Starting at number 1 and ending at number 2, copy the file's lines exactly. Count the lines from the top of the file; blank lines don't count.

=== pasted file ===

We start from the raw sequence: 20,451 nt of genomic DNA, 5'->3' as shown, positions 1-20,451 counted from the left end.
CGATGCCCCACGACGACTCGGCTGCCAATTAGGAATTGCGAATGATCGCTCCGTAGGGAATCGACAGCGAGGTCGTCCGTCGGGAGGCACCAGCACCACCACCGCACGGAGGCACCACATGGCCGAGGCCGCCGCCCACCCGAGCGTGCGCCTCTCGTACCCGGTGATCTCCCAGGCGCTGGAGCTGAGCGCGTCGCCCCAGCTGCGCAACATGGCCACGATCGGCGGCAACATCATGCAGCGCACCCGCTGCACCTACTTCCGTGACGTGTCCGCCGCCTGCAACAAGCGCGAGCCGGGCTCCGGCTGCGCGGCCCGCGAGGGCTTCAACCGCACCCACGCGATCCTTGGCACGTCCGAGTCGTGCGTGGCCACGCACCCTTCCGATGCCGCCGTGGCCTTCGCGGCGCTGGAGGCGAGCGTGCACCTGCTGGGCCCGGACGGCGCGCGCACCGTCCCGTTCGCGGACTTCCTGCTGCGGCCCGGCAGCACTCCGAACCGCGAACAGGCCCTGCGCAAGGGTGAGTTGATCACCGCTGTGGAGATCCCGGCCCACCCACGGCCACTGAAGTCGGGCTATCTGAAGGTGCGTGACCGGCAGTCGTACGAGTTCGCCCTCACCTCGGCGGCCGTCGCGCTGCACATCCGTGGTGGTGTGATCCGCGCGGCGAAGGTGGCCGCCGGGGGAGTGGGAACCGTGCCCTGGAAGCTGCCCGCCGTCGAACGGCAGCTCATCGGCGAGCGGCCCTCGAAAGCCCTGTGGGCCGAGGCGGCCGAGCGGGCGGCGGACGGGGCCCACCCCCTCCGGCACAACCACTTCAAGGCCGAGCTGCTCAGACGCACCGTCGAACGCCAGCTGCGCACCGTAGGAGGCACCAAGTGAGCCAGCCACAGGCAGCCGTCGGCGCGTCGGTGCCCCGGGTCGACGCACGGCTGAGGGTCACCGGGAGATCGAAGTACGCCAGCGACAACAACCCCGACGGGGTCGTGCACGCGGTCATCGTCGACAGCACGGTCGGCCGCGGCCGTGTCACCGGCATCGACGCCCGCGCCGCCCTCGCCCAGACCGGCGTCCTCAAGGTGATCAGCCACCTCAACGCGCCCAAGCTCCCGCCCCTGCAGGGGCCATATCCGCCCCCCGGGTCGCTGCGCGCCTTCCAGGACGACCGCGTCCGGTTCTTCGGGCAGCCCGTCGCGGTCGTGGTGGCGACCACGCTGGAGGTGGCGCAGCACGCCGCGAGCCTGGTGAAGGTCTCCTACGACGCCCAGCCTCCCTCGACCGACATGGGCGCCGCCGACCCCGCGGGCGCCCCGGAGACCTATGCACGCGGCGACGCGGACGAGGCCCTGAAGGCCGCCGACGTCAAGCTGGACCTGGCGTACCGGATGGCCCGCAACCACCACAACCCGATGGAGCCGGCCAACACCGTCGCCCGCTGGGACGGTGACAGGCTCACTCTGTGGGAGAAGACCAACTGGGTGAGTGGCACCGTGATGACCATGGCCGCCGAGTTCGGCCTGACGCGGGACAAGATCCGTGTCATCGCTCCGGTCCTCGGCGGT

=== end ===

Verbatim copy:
We start from the raw sequence: 20,451 nt of genomic DNA, 5'->3' as shown, positions 1-20,451 counted from the left end.
CGATGCCCCACGACGACTCGGCTGCCAATTAGGAATTGCGAATGATCGCTCCGTAGGGAATCGACAGCGAGGTCGTCCGTCGGGAGGCACCAGCACCACCACCGCACGGAGGCACCACATGGCCGAGGCCGCCGCCCACCCGAGCGTGCGCCTCTCGTACCCGGTGATCTCCCAGGCGCTGGAGCTGAGCGCGTCGCCCCAGCTGCGCAACATGGCCACGATCGGCGGCAACATCATGCAGCGCACCCGCTGCACCTACTTCCGTGACGTGTCCGCCGCCTGCAACAAGCGCGAGCCGGGCTCCGGCTGCGCGGCCCGCGAGGGCTTCAACCGCACCCACGCGATCCTTGGCACGTCCGAGTCGTGCGTGGCCACGCACCCTTCCGATGCCGCCGTGGCCTTCGCGGCGCTGGAGGCGAGCGTGCACCTGCTGGGCCCGGACGGCGCGCGCACCGTCCCGTTCGCGGACTTCCTGCTGCGGCCCGGCAGCACTCCGAACCGCGAACAGGCCCTGCGCAAGGGTGAGTTGATCACCGCTGTGGAGATCCCGGCCCACCCACGGCCACTGAAGTCGGGCTATCTGAAGGTGCGTGACCGGCAGTCGTACGAGTTCGCCCTCACCTCGGCGGCCGTCGCGCTGCACATCCGTGGTGGTGTGATCCGCGCGGCGAAGGTGGCCGCCGGGGGAGTGGGAACCGTGCCCTGGAAGCTGCCCGCCGTCGAACGGCAGCTCATCGGCGAGCGGCCCTCGAAAGCCCTGTGGGCCGAGGCGGCCGAGCGGGCGGCGGACGGGGCCCACCCCCTCCGGCACAACCACTTCAAGGCCGAGCTGCTCAGACGCACCGTCGAACGCCAGCTGCGCACCGTAGGAGGCACCAAGTGAGCCAGCCACAGGCAGCCGTCGGCGCGTCGGTGCCCCGGGTCGACGCACGGCTGAGGGTCACCGGGAGATCGAAGTACGCCAGCGACAACAACCCCGACGGGGTCGTGCACGCGGTCATCGTCGACAGCACGGTCGGCCGCGGCCGTGTCACCGGCATCGACGCCCGCGCCGCCCTCGCCCAGACCGGCGTCCTCAAGGTGATCAGCCACCTCAACGCGCCCAAGCTCCCGCCCCTGCAGGGGCCATATCCGCCCCCCGGGTCGCTGCGCGCCTTCCAGGACGACCGCGTCCGGTTCTTCGGGCAGCCCGTCGCGGTCGTGGTGGCGACCACGCTGGAGGTGGCGCAGCACGCCGCGAGCCTGGTGAAGGTCTCCTACGACGCCCAGCCTCCCTCGACCGACATGGGCGCCGCCGACCCCGCGGGCGCCCCGGAGACCTATGCACGCGGCGACGCGGACGAGGCCCTGAAGGCCGCCGACGTCAAGCTGGACCTGGCGTACCGGATGGCCCGCAACCACCACAACCCGATGGAGCCGGCCAACACCGTCGCCCGCTGGGACGGTGACAGGCTCACTCTGTGGGAGAAGACCAACTGGGTGAGTGGCACCGTGATGACCATGGCCGCCGAGTTCGGCCTGACGCGGGACAAGATCCGTGTCATCGCTCCGGTCCTCGGCGGT